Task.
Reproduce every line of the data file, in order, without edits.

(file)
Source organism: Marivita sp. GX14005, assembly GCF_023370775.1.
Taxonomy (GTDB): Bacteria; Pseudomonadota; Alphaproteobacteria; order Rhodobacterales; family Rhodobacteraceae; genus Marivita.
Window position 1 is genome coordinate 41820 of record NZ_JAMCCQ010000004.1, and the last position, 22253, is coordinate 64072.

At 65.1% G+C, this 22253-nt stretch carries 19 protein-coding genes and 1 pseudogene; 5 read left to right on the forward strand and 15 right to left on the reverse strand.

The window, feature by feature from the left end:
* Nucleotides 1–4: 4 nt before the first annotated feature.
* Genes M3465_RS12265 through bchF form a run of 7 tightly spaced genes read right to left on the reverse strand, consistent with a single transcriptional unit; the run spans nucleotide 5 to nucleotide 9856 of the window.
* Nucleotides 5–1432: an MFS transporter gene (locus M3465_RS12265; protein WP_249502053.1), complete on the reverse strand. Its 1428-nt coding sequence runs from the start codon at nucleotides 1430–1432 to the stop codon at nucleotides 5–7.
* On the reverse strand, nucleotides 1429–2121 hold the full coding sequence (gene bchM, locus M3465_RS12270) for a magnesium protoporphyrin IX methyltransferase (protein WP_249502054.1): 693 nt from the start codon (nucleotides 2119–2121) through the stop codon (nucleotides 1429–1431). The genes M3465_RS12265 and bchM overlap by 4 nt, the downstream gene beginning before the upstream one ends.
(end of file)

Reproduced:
Source organism: Marivita sp. GX14005, assembly GCF_023370775.1.
Taxonomy (GTDB): Bacteria; Pseudomonadota; Alphaproteobacteria; order Rhodobacterales; family Rhodobacteraceae; genus Marivita.
Window position 1 is genome coordinate 41820 of record NZ_JAMCCQ010000004.1, and the last position, 22253, is coordinate 64072.

At 65.1% G+C, this 22253-nt stretch carries 19 protein-coding genes and 1 pseudogene; 5 read left to right on the forward strand and 15 right to left on the reverse strand.

The window, feature by feature from the left end:
* Nucleotides 1–4: 4 nt before the first annotated feature.
* Genes M3465_RS12265 through bchF form a run of 7 tightly spaced genes read right to left on the reverse strand, consistent with a single transcriptional unit; the run spans nucleotide 5 to nucleotide 9856 of the window.
* Nucleotides 5–1432: an MFS transporter gene (locus M3465_RS12265; protein WP_249502053.1), complete on the reverse strand. Its 1428-nt coding sequence runs from the start codon at nucleotides 1430–1432 to the stop codon at nucleotides 5–7.
* On the reverse strand, nucleotides 1429–2121 hold the full coding sequence (gene bchM, locus M3465_RS12270) for a magnesium protoporphyrin IX methyltransferase (protein WP_249502054.1): 693 nt from the start codon (nucleotides 2119–2121) through the stop codon (nucleotides 1429–1431). The genes M3465_RS12265 and bchM overlap by 4 nt, the downstream gene beginning before the upstream one ends.